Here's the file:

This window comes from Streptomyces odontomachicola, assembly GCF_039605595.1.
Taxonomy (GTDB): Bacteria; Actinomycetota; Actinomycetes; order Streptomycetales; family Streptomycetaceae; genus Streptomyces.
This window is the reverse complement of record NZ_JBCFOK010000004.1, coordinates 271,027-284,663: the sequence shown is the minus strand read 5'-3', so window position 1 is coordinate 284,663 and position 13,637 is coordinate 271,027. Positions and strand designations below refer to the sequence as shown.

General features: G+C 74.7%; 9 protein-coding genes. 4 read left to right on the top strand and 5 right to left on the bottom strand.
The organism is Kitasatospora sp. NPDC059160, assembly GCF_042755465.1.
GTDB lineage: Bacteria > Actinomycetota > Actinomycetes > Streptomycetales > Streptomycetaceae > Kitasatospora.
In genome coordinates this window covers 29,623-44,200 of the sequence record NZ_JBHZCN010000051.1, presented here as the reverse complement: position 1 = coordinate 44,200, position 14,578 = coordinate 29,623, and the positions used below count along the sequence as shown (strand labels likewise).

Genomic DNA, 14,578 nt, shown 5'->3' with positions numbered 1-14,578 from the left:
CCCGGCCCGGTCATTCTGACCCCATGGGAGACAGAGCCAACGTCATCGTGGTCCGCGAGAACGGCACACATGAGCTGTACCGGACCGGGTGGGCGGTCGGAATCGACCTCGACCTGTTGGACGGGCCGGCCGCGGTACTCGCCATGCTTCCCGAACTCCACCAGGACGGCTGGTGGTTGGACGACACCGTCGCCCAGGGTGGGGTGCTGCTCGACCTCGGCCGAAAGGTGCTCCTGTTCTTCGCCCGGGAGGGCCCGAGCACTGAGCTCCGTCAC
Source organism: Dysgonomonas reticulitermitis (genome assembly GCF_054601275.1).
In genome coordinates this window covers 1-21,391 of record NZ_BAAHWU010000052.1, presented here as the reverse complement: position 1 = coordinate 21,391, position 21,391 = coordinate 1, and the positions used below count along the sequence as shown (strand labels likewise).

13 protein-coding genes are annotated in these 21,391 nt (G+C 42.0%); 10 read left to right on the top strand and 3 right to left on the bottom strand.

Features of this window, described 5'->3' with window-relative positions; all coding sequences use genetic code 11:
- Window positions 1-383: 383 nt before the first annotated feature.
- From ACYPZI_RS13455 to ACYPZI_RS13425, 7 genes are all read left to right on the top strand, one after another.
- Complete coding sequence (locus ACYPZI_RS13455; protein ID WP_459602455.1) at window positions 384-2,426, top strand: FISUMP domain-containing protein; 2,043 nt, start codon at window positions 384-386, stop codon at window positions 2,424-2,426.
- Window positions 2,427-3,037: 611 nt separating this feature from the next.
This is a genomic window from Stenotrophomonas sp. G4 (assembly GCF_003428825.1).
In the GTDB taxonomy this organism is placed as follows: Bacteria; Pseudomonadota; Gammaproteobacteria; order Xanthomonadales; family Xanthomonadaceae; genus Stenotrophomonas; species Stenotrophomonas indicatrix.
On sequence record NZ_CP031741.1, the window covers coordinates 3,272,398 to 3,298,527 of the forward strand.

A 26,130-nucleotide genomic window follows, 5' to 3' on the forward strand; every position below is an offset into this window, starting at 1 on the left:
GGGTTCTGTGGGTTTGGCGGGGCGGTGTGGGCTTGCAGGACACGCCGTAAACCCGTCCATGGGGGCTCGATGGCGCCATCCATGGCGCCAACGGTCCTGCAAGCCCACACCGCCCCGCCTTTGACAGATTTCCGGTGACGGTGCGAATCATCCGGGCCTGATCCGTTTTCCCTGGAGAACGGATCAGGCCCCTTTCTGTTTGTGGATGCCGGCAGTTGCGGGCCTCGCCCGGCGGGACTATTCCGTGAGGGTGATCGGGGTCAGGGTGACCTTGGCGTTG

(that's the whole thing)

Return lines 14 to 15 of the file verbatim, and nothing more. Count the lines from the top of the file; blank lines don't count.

- Window positions 1-383: 383 nt before the first annotated feature.
- From ACYPZI_RS13455 to ACYPZI_RS13425, 7 genes are all read left to right on the top strand, one after another.